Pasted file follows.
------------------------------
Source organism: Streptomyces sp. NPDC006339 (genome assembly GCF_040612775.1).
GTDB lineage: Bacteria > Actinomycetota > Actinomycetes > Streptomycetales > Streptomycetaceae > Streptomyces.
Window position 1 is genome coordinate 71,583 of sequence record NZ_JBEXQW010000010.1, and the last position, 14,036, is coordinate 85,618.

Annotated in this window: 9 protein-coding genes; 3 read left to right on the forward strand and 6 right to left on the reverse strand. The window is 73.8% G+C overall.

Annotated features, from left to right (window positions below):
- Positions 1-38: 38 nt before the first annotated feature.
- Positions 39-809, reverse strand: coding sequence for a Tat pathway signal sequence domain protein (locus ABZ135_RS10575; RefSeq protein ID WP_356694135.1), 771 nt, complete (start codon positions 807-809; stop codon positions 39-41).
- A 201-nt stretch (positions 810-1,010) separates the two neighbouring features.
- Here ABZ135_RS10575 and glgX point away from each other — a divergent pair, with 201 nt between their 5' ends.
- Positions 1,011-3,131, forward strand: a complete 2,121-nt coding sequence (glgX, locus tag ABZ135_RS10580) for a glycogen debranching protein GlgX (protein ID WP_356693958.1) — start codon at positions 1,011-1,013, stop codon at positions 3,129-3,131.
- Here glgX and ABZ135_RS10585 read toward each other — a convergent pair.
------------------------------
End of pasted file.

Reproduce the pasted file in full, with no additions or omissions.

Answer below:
Source organism: Streptomyces sp. NPDC006339 (genome assembly GCF_040612775.1).
GTDB lineage: Bacteria > Actinomycetota > Actinomycetes > Streptomycetales > Streptomycetaceae > Streptomyces.
Window position 1 is genome coordinate 71,583 of sequence record NZ_JBEXQW010000010.1, and the last position, 14,036, is coordinate 85,618.

Annotated in this window: 9 protein-coding genes; 3 read left to right on the forward strand and 6 right to left on the reverse strand. The window is 73.8% G+C overall.

Annotated features, from left to right (window positions below):
- Positions 1-38: 38 nt before the first annotated feature.
- Positions 39-809, reverse strand: coding sequence for a Tat pathway signal sequence domain protein (locus ABZ135_RS10575; RefSeq protein ID WP_356694135.1), 771 nt, complete (start codon positions 807-809; stop codon positions 39-41).
- A 201-nt stretch (positions 810-1,010) separates the two neighbouring features.
- Here ABZ135_RS10575 and glgX point away from each other — a divergent pair, with 201 nt between their 5' ends.
- Positions 1,011-3,131, forward strand: a complete 2,121-nt coding sequence (glgX, locus tag ABZ135_RS10580) for a glycogen debranching protein GlgX (protein ID WP_356693958.1) — start codon at positions 1,011-1,013, stop codon at positions 3,129-3,131.
- Here glgX and ABZ135_RS10585 read toward each other — a convergent pair.